• Fran Meadows struggled with infertility for seven years. After she had her son she decided to break the silence about her experience and author the book, The Truth Behind the Secret "Infertility".

Watch our conversation about infertility and how much you can take control by promoting awareness.

Despite no shortage of technical difficulties, Mid-Atlantic thunderstorms, and Blab still being in beta (Watch this at 2:38 if you don't mind the f bomb), we farmed some really valuable ideas from our talk. Here's what you missed

On speaking out about infertility

"#startasking doesn't have to be about your personal infertility. We need people to start asking their employers, and doctors, and healthcare providers and anyone who will listen to give us access to the family building options that we just don't have access to right now". --Angie

"It's up to you to set the boundary of what you're willing to share and what you're not willing to share. Maybe you don't want to share anything at all and that's totally fine. You set those boundaries at the beginning".--Angie

" For the first two to three years of our journey we didn't tell anyone. We didn't have any support. We weren't seeking counseling." We didn't know about organizations like RESOLVE. I just felt alone."--Candace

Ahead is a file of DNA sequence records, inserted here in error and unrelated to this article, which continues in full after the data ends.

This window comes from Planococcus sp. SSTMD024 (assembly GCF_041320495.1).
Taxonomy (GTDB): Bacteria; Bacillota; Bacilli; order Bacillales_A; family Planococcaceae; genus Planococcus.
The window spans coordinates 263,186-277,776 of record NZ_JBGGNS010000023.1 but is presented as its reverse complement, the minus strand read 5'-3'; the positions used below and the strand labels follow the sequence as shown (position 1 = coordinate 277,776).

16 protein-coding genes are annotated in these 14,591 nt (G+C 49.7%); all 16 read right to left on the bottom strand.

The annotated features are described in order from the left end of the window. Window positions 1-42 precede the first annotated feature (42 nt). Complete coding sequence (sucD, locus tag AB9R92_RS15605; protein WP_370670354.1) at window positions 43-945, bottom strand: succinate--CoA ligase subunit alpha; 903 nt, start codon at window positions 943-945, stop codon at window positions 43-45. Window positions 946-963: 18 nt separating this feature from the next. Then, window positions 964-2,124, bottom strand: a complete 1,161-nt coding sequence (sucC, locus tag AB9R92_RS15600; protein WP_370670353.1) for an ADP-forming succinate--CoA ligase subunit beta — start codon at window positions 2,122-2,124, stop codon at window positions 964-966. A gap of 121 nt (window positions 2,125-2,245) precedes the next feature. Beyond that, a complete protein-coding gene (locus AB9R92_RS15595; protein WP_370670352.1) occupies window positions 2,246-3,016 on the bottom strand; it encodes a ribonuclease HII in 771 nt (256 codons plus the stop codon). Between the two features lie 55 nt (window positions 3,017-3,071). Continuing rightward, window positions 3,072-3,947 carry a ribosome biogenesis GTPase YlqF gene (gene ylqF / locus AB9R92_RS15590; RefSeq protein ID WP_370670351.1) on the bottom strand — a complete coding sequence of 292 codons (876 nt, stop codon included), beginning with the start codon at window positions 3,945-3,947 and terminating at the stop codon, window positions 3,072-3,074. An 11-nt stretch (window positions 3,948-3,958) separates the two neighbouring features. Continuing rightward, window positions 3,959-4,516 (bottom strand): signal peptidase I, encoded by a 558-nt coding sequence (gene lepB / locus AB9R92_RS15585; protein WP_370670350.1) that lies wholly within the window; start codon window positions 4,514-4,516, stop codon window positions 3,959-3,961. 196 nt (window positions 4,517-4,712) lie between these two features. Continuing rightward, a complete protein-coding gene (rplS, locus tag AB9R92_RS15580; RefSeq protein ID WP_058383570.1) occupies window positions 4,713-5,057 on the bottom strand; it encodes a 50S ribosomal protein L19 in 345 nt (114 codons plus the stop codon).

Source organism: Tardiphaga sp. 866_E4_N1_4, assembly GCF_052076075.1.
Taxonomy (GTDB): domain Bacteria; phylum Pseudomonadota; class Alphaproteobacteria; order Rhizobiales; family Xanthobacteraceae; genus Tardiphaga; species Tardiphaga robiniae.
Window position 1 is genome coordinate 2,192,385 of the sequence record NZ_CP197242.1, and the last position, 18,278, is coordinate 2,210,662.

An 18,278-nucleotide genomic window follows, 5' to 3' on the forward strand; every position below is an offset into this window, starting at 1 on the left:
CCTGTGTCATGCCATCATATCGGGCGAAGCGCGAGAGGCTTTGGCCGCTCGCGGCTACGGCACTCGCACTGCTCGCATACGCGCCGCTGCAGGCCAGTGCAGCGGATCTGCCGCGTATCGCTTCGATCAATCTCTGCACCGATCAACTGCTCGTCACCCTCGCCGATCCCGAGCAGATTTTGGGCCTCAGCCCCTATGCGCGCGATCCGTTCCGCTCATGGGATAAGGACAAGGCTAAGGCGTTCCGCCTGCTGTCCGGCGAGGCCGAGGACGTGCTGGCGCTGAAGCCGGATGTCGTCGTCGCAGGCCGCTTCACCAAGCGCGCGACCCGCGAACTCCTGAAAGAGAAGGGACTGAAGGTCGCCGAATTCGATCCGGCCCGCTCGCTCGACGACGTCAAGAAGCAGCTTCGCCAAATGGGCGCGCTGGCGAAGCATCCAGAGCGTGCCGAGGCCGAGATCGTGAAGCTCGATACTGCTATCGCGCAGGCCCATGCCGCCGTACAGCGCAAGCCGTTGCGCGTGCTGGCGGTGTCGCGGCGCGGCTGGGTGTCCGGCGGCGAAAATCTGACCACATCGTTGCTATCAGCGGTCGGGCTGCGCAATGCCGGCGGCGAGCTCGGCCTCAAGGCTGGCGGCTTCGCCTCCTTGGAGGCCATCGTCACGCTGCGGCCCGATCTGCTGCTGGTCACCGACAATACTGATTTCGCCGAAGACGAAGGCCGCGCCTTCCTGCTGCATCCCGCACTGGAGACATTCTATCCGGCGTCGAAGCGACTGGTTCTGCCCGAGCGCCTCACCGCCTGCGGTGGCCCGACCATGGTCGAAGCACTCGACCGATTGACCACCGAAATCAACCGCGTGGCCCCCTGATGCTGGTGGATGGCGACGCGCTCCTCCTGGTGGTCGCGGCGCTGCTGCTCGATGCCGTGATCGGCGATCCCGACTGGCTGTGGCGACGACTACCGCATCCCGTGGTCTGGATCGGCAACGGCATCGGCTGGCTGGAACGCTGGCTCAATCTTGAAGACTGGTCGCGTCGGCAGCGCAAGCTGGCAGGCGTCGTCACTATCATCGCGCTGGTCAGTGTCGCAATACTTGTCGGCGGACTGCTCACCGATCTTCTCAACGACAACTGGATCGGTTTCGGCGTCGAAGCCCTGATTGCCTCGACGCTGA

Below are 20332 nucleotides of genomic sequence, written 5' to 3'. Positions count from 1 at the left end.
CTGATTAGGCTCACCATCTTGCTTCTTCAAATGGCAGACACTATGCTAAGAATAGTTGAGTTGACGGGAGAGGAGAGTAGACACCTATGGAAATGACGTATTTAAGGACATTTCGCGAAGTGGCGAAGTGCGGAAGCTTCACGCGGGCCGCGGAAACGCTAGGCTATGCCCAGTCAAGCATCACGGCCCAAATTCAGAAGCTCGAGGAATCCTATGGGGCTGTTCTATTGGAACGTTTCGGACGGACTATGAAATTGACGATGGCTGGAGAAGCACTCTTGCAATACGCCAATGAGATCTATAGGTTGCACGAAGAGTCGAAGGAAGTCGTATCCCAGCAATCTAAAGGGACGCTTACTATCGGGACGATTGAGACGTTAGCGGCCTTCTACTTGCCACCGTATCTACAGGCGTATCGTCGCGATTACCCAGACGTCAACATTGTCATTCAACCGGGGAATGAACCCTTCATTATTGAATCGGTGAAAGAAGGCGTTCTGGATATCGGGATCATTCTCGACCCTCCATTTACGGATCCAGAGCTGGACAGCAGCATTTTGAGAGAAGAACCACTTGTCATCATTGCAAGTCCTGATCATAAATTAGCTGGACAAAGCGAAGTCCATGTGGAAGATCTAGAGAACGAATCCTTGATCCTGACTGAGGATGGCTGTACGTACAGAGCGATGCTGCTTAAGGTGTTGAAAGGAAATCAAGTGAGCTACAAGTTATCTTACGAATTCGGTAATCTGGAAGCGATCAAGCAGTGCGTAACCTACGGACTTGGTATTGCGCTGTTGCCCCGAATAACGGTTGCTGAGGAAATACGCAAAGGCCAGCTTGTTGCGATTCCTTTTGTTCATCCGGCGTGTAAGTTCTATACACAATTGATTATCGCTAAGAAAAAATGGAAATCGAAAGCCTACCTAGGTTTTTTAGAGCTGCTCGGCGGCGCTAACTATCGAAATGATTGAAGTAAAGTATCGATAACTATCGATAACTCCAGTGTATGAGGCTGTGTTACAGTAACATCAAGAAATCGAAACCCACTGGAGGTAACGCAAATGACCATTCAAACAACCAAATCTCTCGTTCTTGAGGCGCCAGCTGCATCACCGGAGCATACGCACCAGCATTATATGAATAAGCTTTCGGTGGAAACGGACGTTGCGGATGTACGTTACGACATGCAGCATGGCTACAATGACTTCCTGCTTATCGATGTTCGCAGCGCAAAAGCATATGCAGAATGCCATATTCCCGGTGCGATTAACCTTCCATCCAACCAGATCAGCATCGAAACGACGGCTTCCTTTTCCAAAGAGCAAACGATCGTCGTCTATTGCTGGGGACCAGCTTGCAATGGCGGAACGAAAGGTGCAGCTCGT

"Before we had our son, I felt like it was easier for my husband and I to deal with it as a couple than to open it up to the world to know every step we were going through."--Fran

"It is very common, that people keep silent [about infertility]. There are so many people that are afraid to open up and they relate to someone who felt their pain".--Fran

"Being able to talk to me, since I've always been open about infertility has helped people figure out that maybe they were being silent not necessarily because they wanted to, but because they didn't know how to broach the topic with their family members."--Angie

"We decided to take our struggle and make something positive out of it."--Candace 

"Even though we have our daughter, we still are infertile. Somehow getting all these voices together and talking about what we go through makes it that much easier" --Chris

"You can set boundaries with your family members: this is what I need from you, this is what I don't need from you."--Angie